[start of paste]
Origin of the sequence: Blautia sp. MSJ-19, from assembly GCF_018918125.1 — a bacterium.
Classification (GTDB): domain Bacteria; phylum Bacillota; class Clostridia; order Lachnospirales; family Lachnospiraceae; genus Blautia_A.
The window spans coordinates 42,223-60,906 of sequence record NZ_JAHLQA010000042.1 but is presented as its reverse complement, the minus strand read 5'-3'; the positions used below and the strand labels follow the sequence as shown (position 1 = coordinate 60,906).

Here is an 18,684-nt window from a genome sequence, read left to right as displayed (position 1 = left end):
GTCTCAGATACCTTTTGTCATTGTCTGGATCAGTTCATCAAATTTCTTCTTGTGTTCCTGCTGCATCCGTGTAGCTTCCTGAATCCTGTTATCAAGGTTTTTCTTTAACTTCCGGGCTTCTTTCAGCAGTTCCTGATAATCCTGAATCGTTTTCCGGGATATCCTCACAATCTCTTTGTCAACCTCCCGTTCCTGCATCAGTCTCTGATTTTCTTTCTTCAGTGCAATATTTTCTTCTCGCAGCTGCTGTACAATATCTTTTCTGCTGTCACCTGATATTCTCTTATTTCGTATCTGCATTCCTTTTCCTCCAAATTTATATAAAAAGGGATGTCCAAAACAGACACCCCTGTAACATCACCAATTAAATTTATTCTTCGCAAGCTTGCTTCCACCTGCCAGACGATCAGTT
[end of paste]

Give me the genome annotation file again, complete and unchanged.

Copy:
Origin of the sequence: Blautia sp. MSJ-19, from assembly GCF_018918125.1 — a bacterium.
Classification (GTDB): domain Bacteria; phylum Bacillota; class Clostridia; order Lachnospirales; family Lachnospiraceae; genus Blautia_A.
The window spans coordinates 42,223-60,906 of sequence record NZ_JAHLQA010000042.1 but is presented as its reverse complement, the minus strand read 5'-3'; the positions used below and the strand labels follow the sequence as shown (position 1 = coordinate 60,906).

Here is an 18,684-nt window from a genome sequence, read left to right as displayed (position 1 = left end):
GTCTCAGATACCTTTTGTCATTGTCTGGATCAGTTCATCAAATTTCTTCTTGTGTTCCTGCTGCATCCGTGTAGCTTCCTGAATCCTGTTATCAAGGTTTTTCTTTAACTTCCGGGCTTCTTTCAGCAGTTCCTGATAATCCTGAATCGTTTTCCGGGATATCCTCACAATCTCTTTGTCAACCTCCCGTTCCTGCATCAGTCTCTGATTTTCTTTCTTCAGTGCAATATTTTCTTCTCGCAGCTGCTGTACAATATCTTTTCTGCTGTCACCTGATATTCTCTTATTTCGTATCTGCATTCCTTTTCCTCCAAATTTATATAAAAAGGGATGTCCAAAACAGACACCCCTGTAACATCACCAATTAAATTTATTCTTCGCAAGCTTGCTTCCACCTGCCAGACGATCAGTT